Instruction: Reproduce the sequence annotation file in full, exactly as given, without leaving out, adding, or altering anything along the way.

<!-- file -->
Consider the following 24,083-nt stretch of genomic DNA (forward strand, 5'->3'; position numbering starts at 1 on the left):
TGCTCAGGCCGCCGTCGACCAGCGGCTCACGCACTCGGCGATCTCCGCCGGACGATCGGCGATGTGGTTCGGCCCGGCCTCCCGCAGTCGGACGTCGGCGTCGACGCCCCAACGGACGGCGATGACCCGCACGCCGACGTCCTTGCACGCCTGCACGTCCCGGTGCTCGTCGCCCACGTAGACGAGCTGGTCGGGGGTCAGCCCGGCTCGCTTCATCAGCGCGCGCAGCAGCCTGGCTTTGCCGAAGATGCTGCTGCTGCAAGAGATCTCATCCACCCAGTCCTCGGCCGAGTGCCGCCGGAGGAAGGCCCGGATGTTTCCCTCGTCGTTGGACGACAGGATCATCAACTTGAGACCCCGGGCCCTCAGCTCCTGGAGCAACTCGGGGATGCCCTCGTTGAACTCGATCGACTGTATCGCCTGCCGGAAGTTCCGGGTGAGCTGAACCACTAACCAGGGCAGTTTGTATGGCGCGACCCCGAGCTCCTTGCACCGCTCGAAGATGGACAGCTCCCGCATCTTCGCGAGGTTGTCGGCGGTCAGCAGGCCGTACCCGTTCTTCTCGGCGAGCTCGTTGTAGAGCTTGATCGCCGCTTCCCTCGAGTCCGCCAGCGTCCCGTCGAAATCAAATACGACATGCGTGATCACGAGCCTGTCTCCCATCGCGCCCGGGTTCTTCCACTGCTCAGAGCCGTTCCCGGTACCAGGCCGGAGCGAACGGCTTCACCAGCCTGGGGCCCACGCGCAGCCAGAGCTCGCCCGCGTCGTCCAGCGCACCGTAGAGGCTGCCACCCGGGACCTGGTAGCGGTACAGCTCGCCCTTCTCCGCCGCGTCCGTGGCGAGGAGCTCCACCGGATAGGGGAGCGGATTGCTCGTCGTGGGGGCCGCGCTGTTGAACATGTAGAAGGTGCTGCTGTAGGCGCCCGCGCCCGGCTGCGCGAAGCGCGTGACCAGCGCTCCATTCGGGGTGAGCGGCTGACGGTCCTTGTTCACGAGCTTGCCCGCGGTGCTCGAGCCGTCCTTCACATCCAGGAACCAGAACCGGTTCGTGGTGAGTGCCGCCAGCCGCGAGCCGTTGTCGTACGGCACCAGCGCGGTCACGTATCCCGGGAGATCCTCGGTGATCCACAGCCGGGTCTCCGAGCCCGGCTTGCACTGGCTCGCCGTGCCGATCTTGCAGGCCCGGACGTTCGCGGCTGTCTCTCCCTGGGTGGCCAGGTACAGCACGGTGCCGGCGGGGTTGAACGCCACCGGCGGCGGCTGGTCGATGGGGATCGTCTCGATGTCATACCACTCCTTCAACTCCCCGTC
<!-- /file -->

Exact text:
Consider the following 24,083-nt stretch of genomic DNA (forward strand, 5'->3'; position numbering starts at 1 on the left):
TGCTCAGGCCGCCGTCGACCAGCGGCTCACGCACTCGGCGATCTCCGCCGGACGATCGGCGATGTGGTTCGGCCCGGCCTCCCGCAGTCGGACGTCGGCGTCGACGCCCCAACGGACGGCGATGACCCGCACGCCGACGTCCTTGCACGCCTGCACGTCCCGGTGCTCGTCGCCCACGTAGACGAGCTGGTCGGGGGTCAGCCCGGCTCGCTTCATCAGCGCGCGCAGCAGCCTGGCTTTGCCGAAGATGCTGCTGCTGCAAGAGATCTCATCCACCCAGTCCTCGGCCGAGTGCCGCCGGAGGAAGGCCCGGATGTTTCCCTCGTCGTTGGACGACAGGATCATCAACTTGAGACCCCGGGCCCTCAGCTCCTGGAGCAACTCGGGGATGCCCTCGTTGAACTCGATCGACTGTATCGCCTGCCGGAAGTTCCGGGTGAGCTGAACCACTAACCAGGGCAGTTTGTATGGCGCGACCCCGAGCTCCTTGCACCGCTCGAAGATGGACAGCTCCCGCATCTTCGCGAGGTTGTCGGCGGTCAGCAGGCCGTACCCGTTCTTCTCGGCGAGCTCGTTGTAGAGCTTGATCGCCGCTTCCCTCGAGTCCGCCAGCGTCCCGTCGAAATCAAATACGACATGCGTGATCACGAGCCTGTCTCCCATCGCGCCCGGGTTCTTCCACTGCTCAGAGCCGTTCCCGGTACCAGGCCGGAGCGAACGGCTTCACCAGCCTGGGGCCCACGCGCAGCCAGAGCTCGCCCGCGTCGTCCAGCGCACCGTAGAGGCTGCCACCCGGGACCTGGTAGCGGTACAGCTCGCCCTTCTCCGCCGCGTCCGTGGCGAGGAGCTCCACCGGATAGGGGAGCGGATTGCTCGTCGTGGGGGCCGCGCTGTTGAACATGTAGAAGGTGCTGCTGTAGGCGCCCGCGCCCGGCTGCGCGAAGCGCGTGACCAGCGCTCCATTCGGGGTGAGCGGCTGACGGTCCTTGTTCACGAGCTTGCCCGCGGTGCTCGAGCCGTCCTTCACATCCAGGAACCAGAACCGGTTCGTGGTGAGTGCCGCCAGCCGCGAGCCGTTGTCGTACGGCACCAGCGCGGTCACGTATCCCGGGAGATCCTCGGTGATCCACAGCCGGGTCTCCGAGCCCGGCTTGCACTGGCTCGCCGTGCCGATCTTGCAGGCCCGGACGTTCGCGGCTGTCTCTCCCTGGGTGGCCAGGTACAGCACGGTGCCGGCGGGGTTGAACGCCACCGGCGGCGGCTGGTCGATGGGGATCGTCTCGATGTCATACCACTCCTTCAACTCCCCGTC